Here's an excerpt from the somewhat prescient National Review editorial on the election of Karol Wojtyla in 1978:
The peoples of the Communist-ruled nations are the subjects of a new system of serfdom. They are not, of course, the personal property of any overlord: but it comes, in the end, to much the same thing. They have no legal rights against the state, their wages and terms of employment are dictated, and they are summarily shot for trying to escape. The Communist ruling class virtually owns the laboring class-an ironic reversal of Marx.
Only in Poland have the new serfs found an institution strong enough to defend their rights and interests. That institution is the Catholic Church, and Poles have shown it a phenomenal loyalty. But until now they have been the forgotten men of Europe, while American leadership, such as it is, has chirped that Poland is not Soviet-dominated, that it meets our ideals of freedom, etc.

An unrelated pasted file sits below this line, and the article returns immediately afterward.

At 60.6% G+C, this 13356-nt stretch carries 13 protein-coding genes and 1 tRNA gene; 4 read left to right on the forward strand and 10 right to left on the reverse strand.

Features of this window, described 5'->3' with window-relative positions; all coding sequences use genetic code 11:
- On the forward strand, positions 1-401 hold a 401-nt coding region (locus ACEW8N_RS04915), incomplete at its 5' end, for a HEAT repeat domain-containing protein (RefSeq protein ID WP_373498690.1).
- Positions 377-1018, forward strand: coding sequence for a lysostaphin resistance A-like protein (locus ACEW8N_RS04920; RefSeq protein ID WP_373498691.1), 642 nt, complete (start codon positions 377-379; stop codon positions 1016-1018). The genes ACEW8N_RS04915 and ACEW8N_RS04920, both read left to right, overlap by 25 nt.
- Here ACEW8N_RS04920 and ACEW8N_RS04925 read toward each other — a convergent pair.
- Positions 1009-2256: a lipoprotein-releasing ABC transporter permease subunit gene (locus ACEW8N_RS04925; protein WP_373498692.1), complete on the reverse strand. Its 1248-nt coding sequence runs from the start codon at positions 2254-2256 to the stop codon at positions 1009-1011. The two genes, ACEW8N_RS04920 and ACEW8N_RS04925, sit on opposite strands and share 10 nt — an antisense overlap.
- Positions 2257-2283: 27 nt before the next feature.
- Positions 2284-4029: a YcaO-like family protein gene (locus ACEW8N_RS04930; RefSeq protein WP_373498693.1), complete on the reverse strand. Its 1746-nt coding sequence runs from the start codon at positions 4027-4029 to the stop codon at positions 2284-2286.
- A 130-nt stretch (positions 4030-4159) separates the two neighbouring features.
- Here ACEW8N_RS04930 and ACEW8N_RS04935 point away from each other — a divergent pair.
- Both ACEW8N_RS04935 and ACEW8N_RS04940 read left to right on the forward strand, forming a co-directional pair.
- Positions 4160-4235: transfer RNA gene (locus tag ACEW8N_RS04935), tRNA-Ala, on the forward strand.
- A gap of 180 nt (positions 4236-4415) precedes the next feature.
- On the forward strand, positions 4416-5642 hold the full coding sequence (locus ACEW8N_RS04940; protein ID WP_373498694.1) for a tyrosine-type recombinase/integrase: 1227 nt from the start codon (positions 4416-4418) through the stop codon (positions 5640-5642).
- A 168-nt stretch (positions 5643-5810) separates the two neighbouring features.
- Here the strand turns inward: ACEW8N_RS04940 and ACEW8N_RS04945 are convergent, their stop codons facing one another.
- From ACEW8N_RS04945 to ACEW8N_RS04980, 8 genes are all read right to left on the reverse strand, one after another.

Wojtyla's selection is not only a personal honor but an homage to his countrymen and a recognition of their plight. It may also mean that the Church sees its future in something like the Polish condition: Communist power is still expanding, and the secular West lacks the resources of spirit to resist. If liberalism crumbles, more than one nation may need a Wojtyla.